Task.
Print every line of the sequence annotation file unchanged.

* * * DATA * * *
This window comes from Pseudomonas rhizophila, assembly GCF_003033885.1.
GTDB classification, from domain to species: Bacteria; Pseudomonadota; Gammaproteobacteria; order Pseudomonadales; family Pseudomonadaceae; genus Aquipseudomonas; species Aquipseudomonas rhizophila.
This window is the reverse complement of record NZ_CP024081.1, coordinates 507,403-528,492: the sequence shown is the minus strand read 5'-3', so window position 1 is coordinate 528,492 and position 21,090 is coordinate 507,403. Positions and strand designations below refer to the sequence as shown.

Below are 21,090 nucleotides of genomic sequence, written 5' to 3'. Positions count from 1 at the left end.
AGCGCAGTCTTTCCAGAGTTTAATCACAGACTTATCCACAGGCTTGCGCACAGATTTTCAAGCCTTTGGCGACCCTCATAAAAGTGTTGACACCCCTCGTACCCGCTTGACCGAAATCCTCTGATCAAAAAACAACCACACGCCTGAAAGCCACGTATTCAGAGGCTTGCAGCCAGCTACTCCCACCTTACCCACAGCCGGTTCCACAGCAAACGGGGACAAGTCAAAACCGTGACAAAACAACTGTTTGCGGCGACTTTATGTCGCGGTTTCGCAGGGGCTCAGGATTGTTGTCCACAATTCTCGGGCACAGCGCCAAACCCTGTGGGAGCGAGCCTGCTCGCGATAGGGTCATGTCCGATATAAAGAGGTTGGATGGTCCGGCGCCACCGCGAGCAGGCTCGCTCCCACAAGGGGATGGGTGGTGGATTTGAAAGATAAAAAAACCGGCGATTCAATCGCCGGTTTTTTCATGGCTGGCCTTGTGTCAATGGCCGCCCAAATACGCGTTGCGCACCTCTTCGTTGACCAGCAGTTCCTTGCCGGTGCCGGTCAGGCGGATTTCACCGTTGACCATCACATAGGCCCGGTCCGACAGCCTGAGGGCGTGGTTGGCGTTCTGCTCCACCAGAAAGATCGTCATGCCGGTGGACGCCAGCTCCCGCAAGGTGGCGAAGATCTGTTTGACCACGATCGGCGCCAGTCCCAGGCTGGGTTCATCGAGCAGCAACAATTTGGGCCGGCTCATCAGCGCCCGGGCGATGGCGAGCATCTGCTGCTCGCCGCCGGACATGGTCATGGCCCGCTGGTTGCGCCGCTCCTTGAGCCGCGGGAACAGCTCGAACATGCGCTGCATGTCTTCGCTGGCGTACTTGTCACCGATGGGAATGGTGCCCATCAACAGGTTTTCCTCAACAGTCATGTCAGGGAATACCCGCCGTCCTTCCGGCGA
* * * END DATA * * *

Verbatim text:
This window comes from Pseudomonas rhizophila, assembly GCF_003033885.1.
GTDB classification, from domain to species: Bacteria; Pseudomonadota; Gammaproteobacteria; order Pseudomonadales; family Pseudomonadaceae; genus Aquipseudomonas; species Aquipseudomonas rhizophila.
This window is the reverse complement of record NZ_CP024081.1, coordinates 507,403-528,492: the sequence shown is the minus strand read 5'-3', so window position 1 is coordinate 528,492 and position 21,090 is coordinate 507,403. Positions and strand designations below refer to the sequence as shown.

Below are 21,090 nucleotides of genomic sequence, written 5' to 3'. Positions count from 1 at the left end.
AGCGCAGTCTTTCCAGAGTTTAATCACAGACTTATCCACAGGCTTGCGCACAGATTTTCAAGCCTTTGGCGACCCTCATAAAAGTGTTGACACCCCTCGTACCCGCTTGACCGAAATCCTCTGATCAAAAAACAACCACACGCCTGAAAGCCACGTATTCAGAGGCTTGCAGCCAGCTACTCCCACCTTACCCACAGCCGGTTCCACAGCAAACGGGGACAAGTCAAAACCGTGACAAAACAACTGTTTGCGGCGACTTTATGTCGCGGTTTCGCAGGGGCTCAGGATTGTTGTCCACAATTCTCGGGCACAGCGCCAAACCCTGTGGGAGCGAGCCTGCTCGCGATAGGGTCATGTCCGATATAAAGAGGTTGGATGGTCCGGCGCCACCGCGAGCAGGCTCGCTCCCACAAGGGGATGGGTGGTGGATTTGAAAGATAAAAAAACCGGCGATTCAATCGCCGGTTTTTTCATGGCTGGCCTTGTGTCAATGGCCGCCCAAATACGCGTTGCGCACCTCTTCGTTGACCAGCAGTTCCTTGCCGGTGCCGGTCAGGCGGATTTCACCGTTGACCATCACATAGGCCCGGTCCGACAGCCTGAGGGCGTGGTTGGCGTTCTGCTCCACCAGAAAGATCGTCATGCCGGTGGACGCCAGCTCCCGCAAGGTGGCGAAGATCTGTTTGACCACGATCGGCGCCAGTCCCAGGCTGGGTTCATCGAGCAGCAACAATTTGGGCCGGCTCATCAGCGCCCGGGCGATGGCGAGCATCTGCTGCTCGCCGCCGGACATGGTCATGGCCCGCTGGTTGCGCCGCTCCTTGAGCCGCGGGAACAGCTCGAACATGCGCTGCATGTCTTCGCTGGCGTACTTGTCACCGATGGGAATGGTGCCCATCAACAGGTTTTCCTCAACAGTCATGTCAGGGAATACCCGCCGTCCTTCCGGCGA